Intel today broke ground in Arizona for building two chip factories that will see an investment of $20 billion.
In March, Intel announced plans to build two new chip factories at its Ocotillo campus in Chandler, Ariz. The new factories will support growing demand for Intel’s products and provide committed capacity for Intel Foundry Services customers.
Intel CEO Pat Gelsinger was joined by government and community leaders on Sept. 24, 2021, for a groundbreaking ceremony on the factories: Fab 52 and Fab 62. The project pricetag of $20 billion constitutes the largest private-sector investment in Arizona history.
Intel rival TSMC has also purchased land to build its first U.S. campus in Phoenix, not far from Intel’s location, where TSMC plans up to six chip factories, Reuters reported.
Gelsinger said Intel plans to announce another U.S. campus site before the end of the year that will eventually hold eight chip factories.
The Intel Ocotillo campus is the company’s first mega-factory network, with four factories connected via a mile-long automated superhighway. With the addition of two new fabs, the Arizona site will become Intel’s largest manufacturing site in the world; the campus covers approximately 700 acres.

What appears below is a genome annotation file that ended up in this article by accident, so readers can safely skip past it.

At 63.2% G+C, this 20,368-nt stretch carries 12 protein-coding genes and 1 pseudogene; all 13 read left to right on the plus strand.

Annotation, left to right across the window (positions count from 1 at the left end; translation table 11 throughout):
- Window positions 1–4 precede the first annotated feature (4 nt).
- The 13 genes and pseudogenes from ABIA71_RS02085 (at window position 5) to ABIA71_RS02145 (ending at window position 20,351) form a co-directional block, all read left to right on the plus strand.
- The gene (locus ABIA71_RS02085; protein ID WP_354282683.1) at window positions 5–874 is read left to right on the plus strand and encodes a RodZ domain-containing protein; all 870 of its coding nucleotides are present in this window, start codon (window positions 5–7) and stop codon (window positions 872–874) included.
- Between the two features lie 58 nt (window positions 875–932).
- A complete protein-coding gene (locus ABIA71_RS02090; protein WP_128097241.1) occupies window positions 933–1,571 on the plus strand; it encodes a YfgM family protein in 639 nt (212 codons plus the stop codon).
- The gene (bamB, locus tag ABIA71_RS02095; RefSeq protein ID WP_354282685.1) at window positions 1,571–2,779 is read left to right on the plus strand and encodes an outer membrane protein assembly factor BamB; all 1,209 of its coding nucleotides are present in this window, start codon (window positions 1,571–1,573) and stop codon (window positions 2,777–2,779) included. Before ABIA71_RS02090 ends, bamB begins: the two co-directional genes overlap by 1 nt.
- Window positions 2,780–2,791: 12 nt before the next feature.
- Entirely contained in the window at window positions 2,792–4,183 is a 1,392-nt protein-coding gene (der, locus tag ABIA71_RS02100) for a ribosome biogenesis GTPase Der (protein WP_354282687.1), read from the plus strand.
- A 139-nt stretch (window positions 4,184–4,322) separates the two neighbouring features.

Intel earlier opened Fab 42, its newest, manufacturing facility, also located at the Ocotillo campus. At the time, Fab 42 was one of the largest construction projects in the U.S. – a $7 billion investment that created 3,000 new Intel jobs and 10,000 new Arizona jobs overall.
Intel employs 12,000 Arizonans. The investment is estimated to create an additional 3,000 permanent high-tech, high wage Intel jobs as well as 3,000 construction jobs.
75 percent of global chip capacity is in East Asia, says a study by the Semiconductor Industry Association and Boston Consulting Group. U.S. companies account for 48 percent of the world’s chip sales, but U.S.-based fabs account for only 12 percent of the world’s semiconductor manufacturing. This type of geographical imbalance creates tremendous supply chain risk for components critical to many industries.